But it raises important safety concerns about the most commonly used drug in the U.S.: the fever-reducing painkiller acetaminophen (also known as paracetamol), the main ingredient in Tylenol.
People should think twice about using acetaminophen, but nobody should stop taking it or giving it to children with high fevers, says study leader Richard Beasley, DSc, a professor at the Medical Research Institute of New Zealand.
"[Acetaminophen] use might be a risk factor for the development of asthma in childhood. This issue urgently requires randomized controlled trials," Beasley tells WebMD in an email interview. "In the meantime, [acetaminophen] remains the preferred drug for relief of pain and fever in childhood, and for use by both children and adults with asthma."
Beasley recommends that parents give children acetaminophen only when they have a fever of more than 101 degrees Fahrenheit.
The study shows:
- A 46% increased risk of asthma at ages 6-7 years in kids who got acetaminophen for fever in their first year of life.
- A 48% increased risk of runny nose and red, itchy eyes at ages 6-7 in kids who got acetaminophen for fever in their first year of life.
- A 35% increased risk of eczema at ages 6-7 in kids who got acetaminophen for fever in their first year of life.
- A threefold higher risk of current asthma symptoms in 6- to 7-year-olds who took acetaminophen at least once a month compared with those who did not take the drug.
- 22% of severe childhood asthma is linked to acetaminophen use during the first year of life.
- 38% of severe childhood asthma is linked to acetaminophen use later in childhood.
Does Acetaminophen Cause Asthma?
The Beasley study, in which parents are asked to recall their use of acetaminophen after the fact, cannot prove acetaminophen causes asthma.
However, Beasley and colleagues note that there are several reasons to suspect this is so:
- The link between acetaminophen and asthma is strong.
- The more acetaminophen a child uses, the higher that child's risk of severe asthma.
- Acetaminophen is linked to asthma in many different cultures with different medical practices.
- Acetaminophen use came before asthma symptoms appeared.
- Asthma prevalence shot up in the same years acetaminophen use became widespread.
In an editorial accompanying the study, Columbia University researcher R. Graham Barr, MD, DrPH, agrees with Beasley that while the study does not prove acetaminophen causes asthma, a clinical study is urgently needed.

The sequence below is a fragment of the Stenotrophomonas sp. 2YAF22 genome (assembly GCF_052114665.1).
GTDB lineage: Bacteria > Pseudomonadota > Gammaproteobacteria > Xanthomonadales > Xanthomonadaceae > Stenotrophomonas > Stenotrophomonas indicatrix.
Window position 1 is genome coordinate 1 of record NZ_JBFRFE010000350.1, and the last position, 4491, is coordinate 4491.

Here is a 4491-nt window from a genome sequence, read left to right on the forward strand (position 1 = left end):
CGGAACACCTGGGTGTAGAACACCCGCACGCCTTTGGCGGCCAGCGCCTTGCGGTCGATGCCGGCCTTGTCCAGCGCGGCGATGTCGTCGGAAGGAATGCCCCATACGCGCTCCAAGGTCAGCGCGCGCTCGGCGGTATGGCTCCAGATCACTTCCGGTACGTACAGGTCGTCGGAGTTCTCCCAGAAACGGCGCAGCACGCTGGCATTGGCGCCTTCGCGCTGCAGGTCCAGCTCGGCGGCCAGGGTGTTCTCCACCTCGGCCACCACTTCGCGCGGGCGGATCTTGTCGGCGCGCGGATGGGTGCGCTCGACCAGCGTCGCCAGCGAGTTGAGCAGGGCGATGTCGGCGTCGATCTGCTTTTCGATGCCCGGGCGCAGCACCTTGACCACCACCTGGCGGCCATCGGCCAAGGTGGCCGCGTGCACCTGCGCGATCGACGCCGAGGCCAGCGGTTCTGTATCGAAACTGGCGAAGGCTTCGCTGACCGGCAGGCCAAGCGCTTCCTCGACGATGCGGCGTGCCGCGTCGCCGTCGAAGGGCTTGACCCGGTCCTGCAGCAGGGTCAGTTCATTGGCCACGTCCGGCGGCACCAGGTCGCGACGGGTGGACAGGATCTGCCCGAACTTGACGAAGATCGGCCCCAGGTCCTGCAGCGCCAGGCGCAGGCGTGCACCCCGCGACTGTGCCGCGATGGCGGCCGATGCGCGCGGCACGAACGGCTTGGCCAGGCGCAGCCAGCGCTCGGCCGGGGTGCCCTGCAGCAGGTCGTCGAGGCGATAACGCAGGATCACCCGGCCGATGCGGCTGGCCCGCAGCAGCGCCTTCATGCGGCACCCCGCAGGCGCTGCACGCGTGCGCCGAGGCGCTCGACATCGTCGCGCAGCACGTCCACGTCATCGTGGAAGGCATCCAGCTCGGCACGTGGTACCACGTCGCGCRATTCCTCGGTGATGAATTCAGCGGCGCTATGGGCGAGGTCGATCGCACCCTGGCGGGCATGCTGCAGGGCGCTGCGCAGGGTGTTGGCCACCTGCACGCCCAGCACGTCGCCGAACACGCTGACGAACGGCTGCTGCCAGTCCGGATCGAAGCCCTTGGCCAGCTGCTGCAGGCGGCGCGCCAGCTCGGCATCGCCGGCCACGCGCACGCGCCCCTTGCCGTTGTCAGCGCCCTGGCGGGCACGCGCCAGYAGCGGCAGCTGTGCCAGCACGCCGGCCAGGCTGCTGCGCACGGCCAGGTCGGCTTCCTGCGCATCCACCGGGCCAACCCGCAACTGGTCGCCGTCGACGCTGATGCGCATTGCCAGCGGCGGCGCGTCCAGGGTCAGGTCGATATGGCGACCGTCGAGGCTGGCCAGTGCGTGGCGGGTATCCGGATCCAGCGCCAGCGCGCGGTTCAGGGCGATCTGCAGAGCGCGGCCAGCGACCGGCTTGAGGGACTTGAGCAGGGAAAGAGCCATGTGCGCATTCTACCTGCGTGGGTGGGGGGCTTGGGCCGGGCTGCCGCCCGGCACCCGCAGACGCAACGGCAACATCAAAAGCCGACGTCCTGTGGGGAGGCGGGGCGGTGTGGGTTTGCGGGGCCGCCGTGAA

"This is a major public health concern," Barr tells WebMD. "Given the widespread use of acetaminophen and ibuprofen among kids -- and asthma being the disease of greatest burden in kids -- this would seem to be an important topic for further study."
Barr notes that previous studies have linked acetaminophen, but not ibuprofen, to asthma and have linked use of acetaminophen during pregnancy to childhood asthma.
Barr's own research team previously found that high-level acetaminophen use raised women's risk of adult-onset asthma.
"There is still a lot of uncertainty about this," he says. "There might be something going on, but do we have a clear public health recommendation at this time? I don't think we do."
Childhood Lung Problems Increase Adult Asthma
Underscoring the importance of early-childhood events for later asthma is a study from the University of Arizona, Tucson.
Fernando D. Martinez, MD, director of the Arizona Respiratory Center at the University of Arizona, and colleagues followed 849 children from birth to age 22.
Those with adult asthma were:
- 7.4 times more likely to have had childhood asthma
- 14 times more likely to have had persistent wheezing as children
- 3.6 times more likely to have had a childhood mold allergy
- Twice as likely to have had low airway function at age 6
More than 70% of the adults who had adult asthma were women.
"We conclude that asthma that apparently develops early in adult life affects mainly women and is commonly the clinical expression of latent changes of airway responses that are present in the preschool years," the researchers conclude.
The Beasley and Martinez studies, and Barr's editorial, appear in the Sept. 20 issue of The Lancet.